Freddie Hart and his signature tune “Easy Loving” came in at #1 for a single week on September 11, 1971. He used to say that there are number one songs, and there are “trunk-of-the-tree” songs – songs that other songs take from. Others are branches, even though they reach #1 on the charts. He cited several examples as “trunk-of-the-tree” songs: classics such as Don Gibson’s “I Can’t Stop Loving You,” Eddie Miller’s “Release Me” and Jimmy Dean’s “Big Bad John,” along with his very own “Easy Loving.” Freddie’s 1971 blockbuster hit was also a bit of a fluke.
It was 1979 when a miracle happened for Hart when a deejay played a cut from his album named “Easy Loving.” You see, he has been recording for eighteen years, but he didn’t get his break until this time. Capitol records even dropped him after a disappointing failure of a prior album.
“Easy Loving” virtually exploded all over the country like a massive tidal wave. Capitol rush-released it as a single, and it reached #1 even before the label could re- Hart. Here was an artist who had the nation’s top song and he didn’t have a recording contract at the time! Freddie was re-signed in short order, however, and spent many more profitable years with Capitol Records.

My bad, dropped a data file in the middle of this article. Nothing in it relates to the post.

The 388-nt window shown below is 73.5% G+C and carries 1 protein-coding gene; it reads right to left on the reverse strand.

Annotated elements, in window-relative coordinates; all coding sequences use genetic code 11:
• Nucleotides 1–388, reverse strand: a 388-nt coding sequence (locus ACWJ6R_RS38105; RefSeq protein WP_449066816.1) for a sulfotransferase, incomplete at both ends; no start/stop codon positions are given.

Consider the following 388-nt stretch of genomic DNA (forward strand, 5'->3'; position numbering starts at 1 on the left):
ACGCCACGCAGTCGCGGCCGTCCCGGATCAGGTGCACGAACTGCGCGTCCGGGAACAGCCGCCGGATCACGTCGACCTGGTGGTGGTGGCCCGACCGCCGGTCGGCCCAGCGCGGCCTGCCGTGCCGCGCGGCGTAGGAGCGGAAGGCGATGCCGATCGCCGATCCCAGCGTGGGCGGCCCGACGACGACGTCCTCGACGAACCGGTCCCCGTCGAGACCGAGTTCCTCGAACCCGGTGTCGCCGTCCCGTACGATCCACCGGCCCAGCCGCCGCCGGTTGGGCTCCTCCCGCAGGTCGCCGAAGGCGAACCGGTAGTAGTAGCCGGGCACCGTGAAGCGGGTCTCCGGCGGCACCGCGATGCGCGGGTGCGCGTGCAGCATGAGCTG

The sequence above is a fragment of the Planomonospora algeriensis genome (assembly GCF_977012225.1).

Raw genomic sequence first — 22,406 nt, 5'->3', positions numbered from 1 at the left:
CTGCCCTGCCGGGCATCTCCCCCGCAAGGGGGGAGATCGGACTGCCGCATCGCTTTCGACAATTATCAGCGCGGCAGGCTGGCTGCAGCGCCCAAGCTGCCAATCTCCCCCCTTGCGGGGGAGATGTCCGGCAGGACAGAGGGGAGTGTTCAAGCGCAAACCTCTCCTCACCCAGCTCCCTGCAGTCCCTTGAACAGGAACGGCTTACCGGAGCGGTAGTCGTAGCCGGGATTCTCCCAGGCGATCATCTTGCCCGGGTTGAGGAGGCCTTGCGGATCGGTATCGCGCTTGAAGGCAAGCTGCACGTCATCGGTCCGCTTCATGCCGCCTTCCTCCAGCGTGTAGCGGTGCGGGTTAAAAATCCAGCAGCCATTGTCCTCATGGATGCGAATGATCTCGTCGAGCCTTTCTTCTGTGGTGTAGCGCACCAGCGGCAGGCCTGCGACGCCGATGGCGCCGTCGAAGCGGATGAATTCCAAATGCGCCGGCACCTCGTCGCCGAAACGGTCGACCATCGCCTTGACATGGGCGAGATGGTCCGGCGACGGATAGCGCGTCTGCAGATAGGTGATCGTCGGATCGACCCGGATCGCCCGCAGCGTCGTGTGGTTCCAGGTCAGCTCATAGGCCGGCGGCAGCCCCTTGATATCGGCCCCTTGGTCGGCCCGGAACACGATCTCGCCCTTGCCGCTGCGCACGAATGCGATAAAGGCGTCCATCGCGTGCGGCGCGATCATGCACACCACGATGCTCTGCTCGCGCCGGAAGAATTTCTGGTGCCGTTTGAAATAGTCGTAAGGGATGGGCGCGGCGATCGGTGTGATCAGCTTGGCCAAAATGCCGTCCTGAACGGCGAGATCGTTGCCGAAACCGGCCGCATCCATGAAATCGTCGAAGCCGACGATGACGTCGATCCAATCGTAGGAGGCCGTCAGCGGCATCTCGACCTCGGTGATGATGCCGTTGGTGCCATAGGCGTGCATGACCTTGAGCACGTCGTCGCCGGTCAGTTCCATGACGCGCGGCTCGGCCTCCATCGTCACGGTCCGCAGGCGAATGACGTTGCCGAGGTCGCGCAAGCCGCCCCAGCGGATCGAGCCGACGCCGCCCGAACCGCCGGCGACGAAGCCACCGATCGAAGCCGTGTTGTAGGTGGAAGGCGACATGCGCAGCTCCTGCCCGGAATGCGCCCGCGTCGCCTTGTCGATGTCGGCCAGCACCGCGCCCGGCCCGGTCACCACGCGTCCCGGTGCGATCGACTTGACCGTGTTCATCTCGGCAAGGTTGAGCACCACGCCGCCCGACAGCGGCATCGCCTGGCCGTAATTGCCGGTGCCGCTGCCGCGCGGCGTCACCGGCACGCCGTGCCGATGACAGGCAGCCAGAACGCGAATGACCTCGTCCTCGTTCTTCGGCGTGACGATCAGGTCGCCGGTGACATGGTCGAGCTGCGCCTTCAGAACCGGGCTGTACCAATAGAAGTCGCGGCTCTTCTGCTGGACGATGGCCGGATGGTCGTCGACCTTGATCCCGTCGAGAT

Originally, Hart wrote “Easy Loving” under the working title “Easy Loving Teenage Hearts,” although it was eventually shortened and the age references were dropped. Freddie then targeted his goal toward only writing something that every man would like to say, and that every woman would like to hear. It came out fresh and unique.
In fact, “Easy Loving” was the first #1 country song to use the descriptive term “sexy” in its lyrics. Hart seriously considered removing the line “so sexy looking” because he thought it wouldn’t clear the censors, but he ended up leaving the line in.
“Easy Loving” reached the #1 plateau on Billboard’s Hot Country Singles chart on September 11, 1971, where it stayed for three weeks. It instantly built Freddie Hart’s momentum enough for him to notch twelve consecutive Top Ten hits, including five more number ones in a row. One of those, the immediate follow-up to “Easy Loving” called “My Hang-Up Is You” rested at #1 for six weeks, making it one of the three biggest country hits of the 1970s. The other two were Waylon Jennings’ “Luckenbach, Texas” and C. W. McCall’s “Convoy.” A glitch in the eligibility criteria allowed “Easy Loving” to win the “Song of the Year” award from the Country Music Association two years in a row, in 1971 and again in 1972.
What a song! It really is “Easy Loving” someone who makes you feel so special and loved as well. As the song says, everyday’s things givin’, to count on my blessings. I would know where to start, Life with you is like livin’ In a beautiful dream.